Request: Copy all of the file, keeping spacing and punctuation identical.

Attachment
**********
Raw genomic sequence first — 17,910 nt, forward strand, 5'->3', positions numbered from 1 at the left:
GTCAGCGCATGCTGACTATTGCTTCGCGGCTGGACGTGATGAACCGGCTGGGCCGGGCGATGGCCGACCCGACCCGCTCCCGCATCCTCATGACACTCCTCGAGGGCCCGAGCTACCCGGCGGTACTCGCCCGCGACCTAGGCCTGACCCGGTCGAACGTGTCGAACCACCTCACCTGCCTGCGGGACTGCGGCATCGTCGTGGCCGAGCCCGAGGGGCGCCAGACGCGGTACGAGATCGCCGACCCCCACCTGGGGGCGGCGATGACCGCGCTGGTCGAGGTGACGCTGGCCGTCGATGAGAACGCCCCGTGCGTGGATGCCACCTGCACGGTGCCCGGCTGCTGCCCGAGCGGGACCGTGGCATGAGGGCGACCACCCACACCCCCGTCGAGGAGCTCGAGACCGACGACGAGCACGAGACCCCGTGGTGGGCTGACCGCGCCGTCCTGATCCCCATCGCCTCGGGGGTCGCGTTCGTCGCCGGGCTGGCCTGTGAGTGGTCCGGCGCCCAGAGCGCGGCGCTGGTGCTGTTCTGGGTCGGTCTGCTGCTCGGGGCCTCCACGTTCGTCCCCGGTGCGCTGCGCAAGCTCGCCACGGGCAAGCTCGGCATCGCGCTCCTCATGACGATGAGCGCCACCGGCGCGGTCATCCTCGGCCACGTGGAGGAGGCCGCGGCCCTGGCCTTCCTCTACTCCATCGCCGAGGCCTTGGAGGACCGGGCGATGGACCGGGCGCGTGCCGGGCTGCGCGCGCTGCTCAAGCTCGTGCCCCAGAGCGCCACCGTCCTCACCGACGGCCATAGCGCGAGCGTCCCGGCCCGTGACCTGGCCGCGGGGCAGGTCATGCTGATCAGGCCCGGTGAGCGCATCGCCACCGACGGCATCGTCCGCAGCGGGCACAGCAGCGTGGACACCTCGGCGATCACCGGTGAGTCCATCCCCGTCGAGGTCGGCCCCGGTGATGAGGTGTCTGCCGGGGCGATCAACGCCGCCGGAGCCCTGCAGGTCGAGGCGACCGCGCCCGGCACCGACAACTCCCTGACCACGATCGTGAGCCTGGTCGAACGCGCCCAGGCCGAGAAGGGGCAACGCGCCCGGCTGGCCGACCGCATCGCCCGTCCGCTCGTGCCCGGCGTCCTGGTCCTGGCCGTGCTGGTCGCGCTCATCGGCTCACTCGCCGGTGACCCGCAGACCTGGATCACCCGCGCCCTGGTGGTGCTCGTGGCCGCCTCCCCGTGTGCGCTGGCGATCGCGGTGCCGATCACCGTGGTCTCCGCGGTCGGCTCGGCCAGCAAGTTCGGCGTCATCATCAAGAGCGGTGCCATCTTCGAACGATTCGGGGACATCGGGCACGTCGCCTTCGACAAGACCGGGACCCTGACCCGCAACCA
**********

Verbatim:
Raw genomic sequence first — 17,910 nt, forward strand, 5'->3', positions numbered from 1 at the left:
GTCAGCGCATGCTGACTATTGCTTCGCGGCTGGACGTGATGAACCGGCTGGGCCGGGCGATGGCCGACCCGACCCGCTCCCGCATCCTCATGACACTCCTCGAGGGCCCGAGCTACCCGGCGGTACTCGCCCGCGACCTAGGCCTGACCCGGTCGAACGTGTCGAACCACCTCACCTGCCTGCGGGACTGCGGCATCGTCGTGGCCGAGCCCGAGGGGCGCCAGACGCGGTACGAGATCGCCGACCCCCACCTGGGGGCGGCGATGACCGCGCTGGTCGAGGTGACGCTGGCCGTCGATGAGAACGCCCCGTGCGTGGATGCCACCTGCACGGTGCCCGGCTGCTGCCCGAGCGGGACCGTGGCATGAGGGCGACCACCCACACCCCCGTCGAGGAGCTCGAGACCGACGACGAGCACGAGACCCCGTGGTGGGCTGACCGCGCCGTCCTGATCCCCATCGCCTCGGGGGTCGCGTTCGTCGCCGGGCTGGCCTGTGAGTGGTCCGGCGCCCAGAGCGCGGCGCTGGTGCTGTTCTGGGTCGGTCTGCTGCTCGGGGCCTCCACGTTCGTCCCCGGTGCGCTGCGCAAGCTCGCCACGGGCAAGCTCGGCATCGCGCTCCTCATGACGATGAGCGCCACCGGCGCGGTCATCCTCGGCCACGTGGAGGAGGCCGCGGCCCTGGCCTTCCTCTACTCCATCGCCGAGGCCTTGGAGGACCGGGCGATGGACCGGGCGCGTGCCGGGCTGCGCGCGCTGCTCAAGCTCGTGCCCCAGAGCGCCACCGTCCTCACCGACGGCCATAGCGCGAGCGTCCCGGCCCGTGACCTGGCCGCGGGGCAGGTCATGCTGATCAGGCCCGGTGAGCGCATCGCCACCGACGGCATCGTCCGCAGCGGGCACAGCAGCGTGGACACCTCGGCGATCACCGGTGAGTCCATCCCCGTCGAGGTCGGCCCCGGTGATGAGGTGTCTGCCGGGGCGATCAACGCCGCCGGAGCCCTGCAGGTCGAGGCGACCGCGCCCGGCACCGACAACTCCCTGACCACGATCGTGAGCCTGGTCGAACGCGCCCAGGCCGAGAAGGGGCAACGCGCCCGGCTGGCCGACCGCATCGCCCGTCCGCTCGTGCCCGGCGTCCTGGTCCTGGCCGTGCTGGTCGCGCTCATCGGCTCACTCGCCGGTGACCCGCAGACCTGGATCACCCGCGCCCTGGTGGTGCTCGTGGCCGCCTCCCCGTGTGCGCTGGCGATCGCGGTGCCGATCACCGTGGTCTCCGCGGTCGGCTCGGCCAGCAAGTTCGGCGTCATCATCAAGAGCGGTGCCATCTTCGAACGATTCGGGGACATCGGGCACGTCGCCTTCGACAAGACCGGGACCCTGACCCGCAACCA